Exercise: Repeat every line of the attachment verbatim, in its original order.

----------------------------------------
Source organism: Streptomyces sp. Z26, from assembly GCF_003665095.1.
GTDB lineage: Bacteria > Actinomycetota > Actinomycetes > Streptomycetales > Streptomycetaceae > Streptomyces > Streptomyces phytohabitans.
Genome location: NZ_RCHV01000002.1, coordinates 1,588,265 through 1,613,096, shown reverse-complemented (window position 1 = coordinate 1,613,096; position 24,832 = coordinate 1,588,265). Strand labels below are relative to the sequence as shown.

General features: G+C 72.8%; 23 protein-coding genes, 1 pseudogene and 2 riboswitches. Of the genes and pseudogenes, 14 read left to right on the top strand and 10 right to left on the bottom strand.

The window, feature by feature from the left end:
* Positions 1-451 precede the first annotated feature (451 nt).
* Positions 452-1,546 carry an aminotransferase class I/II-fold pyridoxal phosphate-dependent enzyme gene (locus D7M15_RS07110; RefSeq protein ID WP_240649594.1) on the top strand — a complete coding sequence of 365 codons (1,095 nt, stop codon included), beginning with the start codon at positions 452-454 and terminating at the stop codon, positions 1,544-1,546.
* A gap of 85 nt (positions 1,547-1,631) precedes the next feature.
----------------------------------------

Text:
Source organism: Streptomyces sp. Z26, from assembly GCF_003665095.1.
GTDB lineage: Bacteria > Actinomycetota > Actinomycetes > Streptomycetales > Streptomycetaceae > Streptomyces > Streptomyces phytohabitans.
Genome location: NZ_RCHV01000002.1, coordinates 1,588,265 through 1,613,096, shown reverse-complemented (window position 1 = coordinate 1,613,096; position 24,832 = coordinate 1,588,265). Strand labels below are relative to the sequence as shown.

General features: G+C 72.8%; 23 protein-coding genes, 1 pseudogene and 2 riboswitches. Of the genes and pseudogenes, 14 read left to right on the top strand and 10 right to left on the bottom strand.

The window, feature by feature from the left end:
* Positions 1-451 precede the first annotated feature (451 nt).
* Positions 452-1,546 carry an aminotransferase class I/II-fold pyridoxal phosphate-dependent enzyme gene (locus D7M15_RS07110; RefSeq protein ID WP_240649594.1) on the top strand — a complete coding sequence of 365 codons (1,095 nt, stop codon included), beginning with the start codon at positions 452-454 and terminating at the stop codon, positions 1,544-1,546.
* A gap of 85 nt (positions 1,547-1,631) precedes the next feature.